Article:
As public support for Medicaid expansion grows, local activists ramp up effort
Days after civil rights icon John Lewis laid in repose at the State House, an activist group led by an old friend and former student organizer stirred up trouble at the Capitol when its members attempted to spray paint their message out on the street. In bold yellow letters, it read: “Expand Medicaid.”
For the second time in a matter of weeks, former Tuskegee Mayor Johnny Ford and the Save Ourselves Movement for Justice and Democracy (SOS), had made news in Montgomery for their “destruction of public property” in protest of the state’s failure to act on what they believe is now the most pressing civil rights issue facing the country.
And as COVID-19 rates continue to climb, particularly in Black Belt counties, they say Gov. Kay Ivey’s inaction is costing Alabamians dearly.
“Our only interest is to save lives,” said Ford, who was elected Tuskegee’s first Black mayor in 1972 and now serves as chair of the National Black Leadership Commission on Health.
"I am willing to protest, I’m willing to go to jail, and if necessary, I am willing to die for this cause, just as I was willing to die for voting rights,” Ford said.
For a decade, state leadership has declined to expand Medicaid access through the Affordable Care Act, though 25% of its population — one in four people — qualify for the program statewide. Alabama's eligibility policy remains among the strictest in the country as one of 14 states that offers no Medicaid coverage to adults without children or a disability.
If Alabama expanded Medicaid, it’s estimated that more than 300,000 people would gain coverage. That figure has likely swelled due to the impact of the coronavirus pandemic.
“People die every year because they don’t have insurance under [Ivey’s] watch ... and yet she won’t pass Medicaid. Kay Ivey you are killing your own people,” said SOS member attorney Faya Rose Toure.
According to research and policy institute the Center on Budget Policies and Priorities, 768 Alabamians between the ages of 55 and 64 died between 2014 and 2017 because they lacked health insurance.
“She is not pro-life. She is pro-death when it comes to Black people and poor people,” Toure said.
The governor has expressed her reticence in fiscal terms: the state simply cannot afford to pay for expansion. But Medicaid advocates say that the opposite is true; the human and economic toll of maintaining the status-quo is far too high.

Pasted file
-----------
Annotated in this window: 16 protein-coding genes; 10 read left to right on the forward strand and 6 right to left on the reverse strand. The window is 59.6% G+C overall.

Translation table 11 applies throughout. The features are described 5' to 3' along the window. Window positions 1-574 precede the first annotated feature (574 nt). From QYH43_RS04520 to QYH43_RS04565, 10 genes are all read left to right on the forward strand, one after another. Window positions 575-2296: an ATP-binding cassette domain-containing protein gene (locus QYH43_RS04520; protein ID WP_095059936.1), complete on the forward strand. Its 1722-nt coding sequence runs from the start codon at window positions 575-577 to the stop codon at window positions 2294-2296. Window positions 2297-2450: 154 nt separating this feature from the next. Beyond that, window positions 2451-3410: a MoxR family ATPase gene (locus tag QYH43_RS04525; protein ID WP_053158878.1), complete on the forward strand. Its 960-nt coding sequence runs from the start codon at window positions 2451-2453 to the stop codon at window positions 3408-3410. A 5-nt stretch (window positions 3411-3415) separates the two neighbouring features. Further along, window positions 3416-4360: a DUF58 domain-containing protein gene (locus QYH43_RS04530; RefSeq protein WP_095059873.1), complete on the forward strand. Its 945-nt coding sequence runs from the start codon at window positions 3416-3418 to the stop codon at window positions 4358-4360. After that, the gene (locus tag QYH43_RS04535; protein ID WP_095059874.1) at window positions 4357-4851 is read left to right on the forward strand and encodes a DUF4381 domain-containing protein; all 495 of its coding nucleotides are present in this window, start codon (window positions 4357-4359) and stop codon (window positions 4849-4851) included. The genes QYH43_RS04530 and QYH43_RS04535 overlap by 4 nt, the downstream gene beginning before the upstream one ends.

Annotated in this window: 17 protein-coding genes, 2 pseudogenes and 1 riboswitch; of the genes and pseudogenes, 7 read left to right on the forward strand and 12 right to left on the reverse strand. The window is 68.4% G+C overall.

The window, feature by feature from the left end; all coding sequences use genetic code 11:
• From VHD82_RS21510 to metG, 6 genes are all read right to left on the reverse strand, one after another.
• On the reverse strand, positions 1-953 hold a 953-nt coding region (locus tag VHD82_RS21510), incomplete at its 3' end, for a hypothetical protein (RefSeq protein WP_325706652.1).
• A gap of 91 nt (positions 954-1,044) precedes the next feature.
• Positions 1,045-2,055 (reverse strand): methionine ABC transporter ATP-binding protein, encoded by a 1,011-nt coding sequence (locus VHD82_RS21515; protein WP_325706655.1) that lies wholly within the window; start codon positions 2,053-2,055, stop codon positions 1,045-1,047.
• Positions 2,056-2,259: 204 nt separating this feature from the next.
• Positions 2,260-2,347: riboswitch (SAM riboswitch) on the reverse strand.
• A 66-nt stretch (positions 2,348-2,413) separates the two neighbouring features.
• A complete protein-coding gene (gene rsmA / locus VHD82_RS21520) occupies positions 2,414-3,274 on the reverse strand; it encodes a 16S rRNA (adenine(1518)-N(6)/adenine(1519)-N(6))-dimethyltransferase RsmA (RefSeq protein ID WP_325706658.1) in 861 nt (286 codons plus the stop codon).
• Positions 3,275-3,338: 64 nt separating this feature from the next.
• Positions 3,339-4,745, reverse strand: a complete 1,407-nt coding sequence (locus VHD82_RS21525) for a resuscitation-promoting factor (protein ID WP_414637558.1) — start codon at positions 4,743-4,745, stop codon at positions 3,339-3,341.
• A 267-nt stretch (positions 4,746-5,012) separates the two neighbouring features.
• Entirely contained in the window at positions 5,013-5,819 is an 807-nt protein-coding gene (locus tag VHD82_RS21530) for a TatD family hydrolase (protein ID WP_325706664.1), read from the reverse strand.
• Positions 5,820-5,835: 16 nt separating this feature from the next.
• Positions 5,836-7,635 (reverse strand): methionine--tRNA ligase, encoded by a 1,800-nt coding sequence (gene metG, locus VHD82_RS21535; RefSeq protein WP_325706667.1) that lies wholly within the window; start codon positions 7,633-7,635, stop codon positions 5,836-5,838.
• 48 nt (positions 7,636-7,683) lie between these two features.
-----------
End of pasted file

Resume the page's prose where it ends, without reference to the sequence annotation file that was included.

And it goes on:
“Any fair discussion of the costs of Medicaid expansion has to look at the cost of not expanding Medicaid,” said Jim Carnes, policy director at Alabama Arise, a nonprofit that works to eradicate poverty through legislative policy.
Carnes described Ivey’s view of the cost issue as “too narrow,” arguing that the price of bearing delayed care for hundreds of thousands of people was a far greater strain on the economy.
Although the state neglected to take advantage of the federal program’s 100% match period between 2014 and 2017, Carnes said that the current 90% match was an extremely favorable deal.
Within the first four years of Medicaid expansion, Arise estimates the federal government would contribute about $7 billion for new health coverage in the state. An investment they calculate would yield $4.6 billion in indirect economic activity, $446 million in new state tax revenue, $270 million in local tax revenue and save $316 million in current state health program costs — all for a 10% match that would add about $168 million more in the first year of expansion to the nearly $2 billion the state currently pays, and just $25 million more each year after.
“This is seed money … that stimulates the economy. There is no bigger economic development action the governor could take than to expand Medicaid. It’s huge,” Carnes said.
Aside of diverging views on SOS's methods that have twice landed members in jail, including Hank Sanders who served as a state senator for almost 40 years, public sentiment seems to be moving in their favor. An Auburn University at Montgomery poll released last month revealed about 64% of Alabama voters now support a plan to expand Medicaid.
Popular opinion aside, the group, which has held demonstrations in Selma, Tuskegee and Shelby County, plans to return to the Capital this week to mark the anniversary of the 1965 Voting Rights Act with a protest.
“In the spirit of John Lewis and the sacrifice of those who fought and died for the Voting Rights Act we’re asking people to join us in the movement,” said Ford, the former Tuskegee mayor.
“We want young people to join us. All of those people out there who do not have insurance we want them to join us. This is your fight,” he said.
Contact Montgomery Advertiser reporter Safiya Charles at (334) 240-0121 or SCharles@gannett.com